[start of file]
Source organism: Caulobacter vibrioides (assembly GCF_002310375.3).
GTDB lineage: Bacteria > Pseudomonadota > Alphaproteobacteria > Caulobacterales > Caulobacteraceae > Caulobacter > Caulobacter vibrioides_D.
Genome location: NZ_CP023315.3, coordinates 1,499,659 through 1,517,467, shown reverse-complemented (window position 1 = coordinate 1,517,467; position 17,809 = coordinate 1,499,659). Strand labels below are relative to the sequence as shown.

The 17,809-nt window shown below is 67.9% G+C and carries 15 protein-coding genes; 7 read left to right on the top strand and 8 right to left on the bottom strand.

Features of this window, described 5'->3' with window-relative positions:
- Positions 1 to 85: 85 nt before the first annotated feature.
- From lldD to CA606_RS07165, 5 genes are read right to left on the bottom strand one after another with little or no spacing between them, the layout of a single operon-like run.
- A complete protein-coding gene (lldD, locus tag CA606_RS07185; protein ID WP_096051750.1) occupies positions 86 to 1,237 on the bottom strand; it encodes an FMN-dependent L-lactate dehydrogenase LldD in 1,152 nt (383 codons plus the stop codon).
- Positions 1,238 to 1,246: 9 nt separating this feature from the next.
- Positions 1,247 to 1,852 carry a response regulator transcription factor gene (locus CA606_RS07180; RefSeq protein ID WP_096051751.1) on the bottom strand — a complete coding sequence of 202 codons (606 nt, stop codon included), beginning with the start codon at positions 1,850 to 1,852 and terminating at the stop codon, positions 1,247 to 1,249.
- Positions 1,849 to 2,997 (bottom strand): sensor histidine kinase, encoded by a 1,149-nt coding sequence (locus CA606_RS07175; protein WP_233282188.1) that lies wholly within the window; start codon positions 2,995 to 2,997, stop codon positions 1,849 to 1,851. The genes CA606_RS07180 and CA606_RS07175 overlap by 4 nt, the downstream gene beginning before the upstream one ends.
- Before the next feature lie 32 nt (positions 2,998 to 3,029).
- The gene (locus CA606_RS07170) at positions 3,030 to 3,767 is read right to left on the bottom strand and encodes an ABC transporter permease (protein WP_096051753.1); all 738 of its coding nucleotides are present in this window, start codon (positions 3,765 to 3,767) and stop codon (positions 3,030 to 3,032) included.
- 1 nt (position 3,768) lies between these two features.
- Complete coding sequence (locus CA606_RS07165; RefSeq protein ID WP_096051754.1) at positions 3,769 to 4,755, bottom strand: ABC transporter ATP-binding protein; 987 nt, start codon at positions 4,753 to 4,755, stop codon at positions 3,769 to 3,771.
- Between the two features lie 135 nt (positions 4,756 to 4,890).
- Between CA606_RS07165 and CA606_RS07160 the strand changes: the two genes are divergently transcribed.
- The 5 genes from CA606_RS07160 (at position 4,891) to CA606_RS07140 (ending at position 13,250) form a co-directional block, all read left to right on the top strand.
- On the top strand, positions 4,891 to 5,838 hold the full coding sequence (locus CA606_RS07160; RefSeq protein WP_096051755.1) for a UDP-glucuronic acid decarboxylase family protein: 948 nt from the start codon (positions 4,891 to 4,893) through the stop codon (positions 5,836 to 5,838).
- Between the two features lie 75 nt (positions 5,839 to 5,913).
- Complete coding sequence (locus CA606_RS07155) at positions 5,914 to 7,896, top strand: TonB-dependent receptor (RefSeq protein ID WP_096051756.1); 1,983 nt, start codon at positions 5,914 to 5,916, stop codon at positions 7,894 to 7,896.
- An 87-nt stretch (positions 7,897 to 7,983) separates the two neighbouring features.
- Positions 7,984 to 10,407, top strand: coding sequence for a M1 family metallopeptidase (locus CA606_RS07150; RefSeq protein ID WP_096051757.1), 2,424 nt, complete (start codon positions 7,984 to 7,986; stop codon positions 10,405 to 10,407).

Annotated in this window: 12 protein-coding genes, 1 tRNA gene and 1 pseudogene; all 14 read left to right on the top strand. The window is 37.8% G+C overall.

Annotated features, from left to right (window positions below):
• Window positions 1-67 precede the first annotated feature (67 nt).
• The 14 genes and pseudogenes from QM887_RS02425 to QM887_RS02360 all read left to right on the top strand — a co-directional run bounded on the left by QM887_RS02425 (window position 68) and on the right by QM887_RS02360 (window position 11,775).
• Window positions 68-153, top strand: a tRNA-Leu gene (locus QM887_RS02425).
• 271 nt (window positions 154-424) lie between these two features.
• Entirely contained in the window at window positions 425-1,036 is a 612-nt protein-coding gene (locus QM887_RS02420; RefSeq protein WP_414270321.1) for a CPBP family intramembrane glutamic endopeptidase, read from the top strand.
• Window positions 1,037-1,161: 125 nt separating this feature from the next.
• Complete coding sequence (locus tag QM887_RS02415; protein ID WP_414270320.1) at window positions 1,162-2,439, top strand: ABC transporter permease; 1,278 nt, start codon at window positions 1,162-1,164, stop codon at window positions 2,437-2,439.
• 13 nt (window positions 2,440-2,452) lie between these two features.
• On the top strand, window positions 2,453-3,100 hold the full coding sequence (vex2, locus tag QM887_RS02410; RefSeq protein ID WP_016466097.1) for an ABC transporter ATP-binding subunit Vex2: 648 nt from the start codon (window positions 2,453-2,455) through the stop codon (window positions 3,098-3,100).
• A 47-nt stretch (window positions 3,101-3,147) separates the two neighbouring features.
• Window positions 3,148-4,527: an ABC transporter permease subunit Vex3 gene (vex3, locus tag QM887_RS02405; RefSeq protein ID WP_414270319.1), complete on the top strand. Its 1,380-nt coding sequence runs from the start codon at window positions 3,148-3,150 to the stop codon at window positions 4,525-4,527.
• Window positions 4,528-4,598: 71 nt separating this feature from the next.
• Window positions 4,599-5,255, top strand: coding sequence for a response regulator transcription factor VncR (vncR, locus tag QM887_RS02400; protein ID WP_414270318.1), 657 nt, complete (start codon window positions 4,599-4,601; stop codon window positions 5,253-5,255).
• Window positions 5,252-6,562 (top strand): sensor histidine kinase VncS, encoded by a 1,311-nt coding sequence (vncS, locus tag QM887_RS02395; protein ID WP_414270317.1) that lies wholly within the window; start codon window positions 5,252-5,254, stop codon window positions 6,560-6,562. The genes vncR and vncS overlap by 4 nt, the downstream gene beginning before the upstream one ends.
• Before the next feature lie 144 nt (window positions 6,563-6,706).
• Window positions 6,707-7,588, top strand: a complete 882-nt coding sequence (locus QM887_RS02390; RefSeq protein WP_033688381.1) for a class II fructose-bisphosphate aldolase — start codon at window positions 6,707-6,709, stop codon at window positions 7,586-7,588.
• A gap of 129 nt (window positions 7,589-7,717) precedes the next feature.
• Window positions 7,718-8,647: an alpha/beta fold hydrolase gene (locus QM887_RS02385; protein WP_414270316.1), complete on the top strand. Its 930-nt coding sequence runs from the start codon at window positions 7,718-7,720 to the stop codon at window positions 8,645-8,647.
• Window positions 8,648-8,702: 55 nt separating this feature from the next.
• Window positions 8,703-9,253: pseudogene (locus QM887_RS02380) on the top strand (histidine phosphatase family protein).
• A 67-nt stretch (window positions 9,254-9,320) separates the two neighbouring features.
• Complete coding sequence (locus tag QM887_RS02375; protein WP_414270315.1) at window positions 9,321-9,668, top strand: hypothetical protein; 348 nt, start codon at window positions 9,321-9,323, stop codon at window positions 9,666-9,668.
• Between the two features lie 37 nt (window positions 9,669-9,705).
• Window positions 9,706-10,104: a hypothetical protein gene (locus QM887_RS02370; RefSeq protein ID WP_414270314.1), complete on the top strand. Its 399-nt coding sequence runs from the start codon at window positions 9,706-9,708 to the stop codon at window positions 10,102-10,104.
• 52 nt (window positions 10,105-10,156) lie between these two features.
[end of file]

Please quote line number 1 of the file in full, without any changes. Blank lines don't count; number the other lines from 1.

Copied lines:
Source organism: Caulobacter vibrioides (assembly GCF_002310375.3).